The name hangul comes from the preferred food of the deer, which is the Indian horse chestnut (also known as ‘Han Doon’ locally). It also eats a wide variety of grass, herbs, shrubs and foliage. In the 1900s, the hangul was found in abundance in northern Kashmir, Himachal Pradesh and Pakistan. Now its range is restricted to the Dachigam National Park near Srinagar.
Current Affair 4:
What is compulsory licensing?
Compulsory licensing is when a government allows someone else to produce a patented product or process without the consent of the patent owner or plans to use the patent-protected invention itself. It is one of the flexibilities in the field of patent protection included in the WTO’s agreement on intellectual property — the TRIPS (Trade-Related Aspects of Intellectual Property Rights) Agreement.
This concept is recognised at both national as well as international levels, with express mention in both (Indian) Patent Act, 1970 and TRIPS Agreement. There are certain pre-requisite conditions, given under sections 84-92, which need to be fulfilled if a compulsory license is to be granted in favour of someone.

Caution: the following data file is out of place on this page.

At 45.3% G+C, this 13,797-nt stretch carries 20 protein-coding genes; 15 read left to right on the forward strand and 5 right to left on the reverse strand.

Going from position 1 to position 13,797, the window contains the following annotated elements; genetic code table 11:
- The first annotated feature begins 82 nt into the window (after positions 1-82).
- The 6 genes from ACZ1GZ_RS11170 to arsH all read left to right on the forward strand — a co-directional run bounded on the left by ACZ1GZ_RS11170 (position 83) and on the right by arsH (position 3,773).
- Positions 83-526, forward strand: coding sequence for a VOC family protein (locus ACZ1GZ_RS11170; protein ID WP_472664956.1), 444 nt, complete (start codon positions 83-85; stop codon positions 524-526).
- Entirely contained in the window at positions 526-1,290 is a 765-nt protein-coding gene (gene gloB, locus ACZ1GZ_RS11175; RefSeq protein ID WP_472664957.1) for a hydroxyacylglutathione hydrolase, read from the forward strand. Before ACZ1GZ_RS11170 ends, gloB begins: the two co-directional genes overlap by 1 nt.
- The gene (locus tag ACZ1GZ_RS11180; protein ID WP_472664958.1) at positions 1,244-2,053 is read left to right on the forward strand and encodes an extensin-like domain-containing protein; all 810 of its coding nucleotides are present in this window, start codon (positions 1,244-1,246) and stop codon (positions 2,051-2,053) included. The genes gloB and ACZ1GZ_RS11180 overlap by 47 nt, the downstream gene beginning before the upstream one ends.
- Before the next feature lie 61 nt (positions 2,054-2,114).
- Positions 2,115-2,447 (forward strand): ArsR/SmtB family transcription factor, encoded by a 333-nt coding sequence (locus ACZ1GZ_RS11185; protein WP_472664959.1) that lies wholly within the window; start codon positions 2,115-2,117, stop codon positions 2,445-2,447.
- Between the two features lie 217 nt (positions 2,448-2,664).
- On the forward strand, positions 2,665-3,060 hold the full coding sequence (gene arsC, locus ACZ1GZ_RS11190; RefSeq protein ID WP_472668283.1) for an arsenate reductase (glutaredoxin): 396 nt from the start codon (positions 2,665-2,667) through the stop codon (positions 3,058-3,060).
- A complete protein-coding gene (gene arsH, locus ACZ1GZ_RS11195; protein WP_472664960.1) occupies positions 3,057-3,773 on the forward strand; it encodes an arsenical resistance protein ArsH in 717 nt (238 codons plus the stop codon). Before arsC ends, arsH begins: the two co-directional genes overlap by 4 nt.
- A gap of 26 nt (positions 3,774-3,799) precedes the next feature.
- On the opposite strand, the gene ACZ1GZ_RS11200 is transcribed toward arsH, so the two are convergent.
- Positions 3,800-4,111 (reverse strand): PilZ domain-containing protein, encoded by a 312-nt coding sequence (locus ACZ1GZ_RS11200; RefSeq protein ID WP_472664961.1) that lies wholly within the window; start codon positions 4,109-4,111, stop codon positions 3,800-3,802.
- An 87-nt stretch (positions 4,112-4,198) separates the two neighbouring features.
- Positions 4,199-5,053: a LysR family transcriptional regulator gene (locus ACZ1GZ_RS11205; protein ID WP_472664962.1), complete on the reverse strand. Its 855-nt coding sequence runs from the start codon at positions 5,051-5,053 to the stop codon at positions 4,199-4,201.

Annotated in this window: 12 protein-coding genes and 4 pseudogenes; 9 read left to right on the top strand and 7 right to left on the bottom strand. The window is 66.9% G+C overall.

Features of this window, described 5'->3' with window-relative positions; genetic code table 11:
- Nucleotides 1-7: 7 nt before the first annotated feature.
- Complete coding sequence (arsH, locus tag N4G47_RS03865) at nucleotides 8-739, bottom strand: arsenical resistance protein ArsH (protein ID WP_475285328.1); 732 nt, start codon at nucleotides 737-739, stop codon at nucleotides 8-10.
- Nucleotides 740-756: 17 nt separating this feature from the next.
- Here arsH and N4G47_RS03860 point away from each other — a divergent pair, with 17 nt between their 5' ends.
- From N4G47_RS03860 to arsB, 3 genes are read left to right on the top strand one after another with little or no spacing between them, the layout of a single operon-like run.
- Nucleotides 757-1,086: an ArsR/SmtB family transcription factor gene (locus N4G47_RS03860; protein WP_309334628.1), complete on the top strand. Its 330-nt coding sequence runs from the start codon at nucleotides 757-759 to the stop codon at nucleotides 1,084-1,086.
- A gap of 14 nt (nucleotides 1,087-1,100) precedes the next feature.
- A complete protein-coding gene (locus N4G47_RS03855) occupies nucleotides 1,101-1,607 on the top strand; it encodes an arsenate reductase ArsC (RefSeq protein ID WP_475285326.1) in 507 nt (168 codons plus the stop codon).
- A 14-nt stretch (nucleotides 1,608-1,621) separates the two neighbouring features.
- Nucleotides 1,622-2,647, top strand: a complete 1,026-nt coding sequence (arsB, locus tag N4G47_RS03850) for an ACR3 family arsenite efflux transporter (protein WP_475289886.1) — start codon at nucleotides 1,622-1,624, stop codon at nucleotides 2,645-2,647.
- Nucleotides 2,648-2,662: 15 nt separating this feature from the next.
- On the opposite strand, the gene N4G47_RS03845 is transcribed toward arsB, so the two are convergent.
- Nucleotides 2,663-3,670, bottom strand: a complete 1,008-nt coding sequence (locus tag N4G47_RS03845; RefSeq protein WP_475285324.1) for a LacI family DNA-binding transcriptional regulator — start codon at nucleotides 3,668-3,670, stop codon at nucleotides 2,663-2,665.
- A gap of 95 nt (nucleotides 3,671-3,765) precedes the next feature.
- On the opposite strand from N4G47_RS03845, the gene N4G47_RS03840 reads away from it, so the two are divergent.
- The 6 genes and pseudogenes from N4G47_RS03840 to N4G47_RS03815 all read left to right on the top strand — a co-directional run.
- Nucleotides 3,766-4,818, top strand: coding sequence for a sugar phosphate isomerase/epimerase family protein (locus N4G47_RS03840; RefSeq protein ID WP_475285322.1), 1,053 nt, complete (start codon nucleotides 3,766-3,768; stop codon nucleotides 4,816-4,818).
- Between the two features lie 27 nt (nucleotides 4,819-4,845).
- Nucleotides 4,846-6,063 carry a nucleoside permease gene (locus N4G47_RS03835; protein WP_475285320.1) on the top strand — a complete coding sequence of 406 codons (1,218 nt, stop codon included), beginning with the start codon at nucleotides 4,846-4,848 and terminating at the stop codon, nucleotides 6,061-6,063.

As per Section 84, any person, regardless of whether he is the holder of the license of that Patent, can make a request to the Controller for grant of compulsory license on expiry of three years, when any of the following conditions is fulfilled –
- the reasonable requirements of the public with respect to the patented invention have not been satisfied
- the patented invention is not available to the public at a reasonably affordable price
- the patented invention is not worked in the territory of India.
Further, compulsory licenses can also be issued suo motu by the Controller under section 92, pursuant to a notification issued by the Central Government if there is either a "national emergency" or "extreme urgency" or in cases of "public non-commercial use".
The Controller takes into account some more factors like the nature of the invention, the capability of the applicant to use the product for public benefit and the reasonability, but the ultimate discretion lies with him to grant the compulsory license. Even after a compulsory license is granted to a third party, the patent owner still has rights over the patent, including a right to be paid for copies of the products made under the compulsory licence.
Have India applied for Compulsory License?
India's first ever compulsory license was granted by the Patent Office on March 9, 2012, to Natco Pharma for the generic production of Bayer Corporation's Nexavar, a life saving medicine used for treating Liver and Kidney Cancer.<< Previous Next >>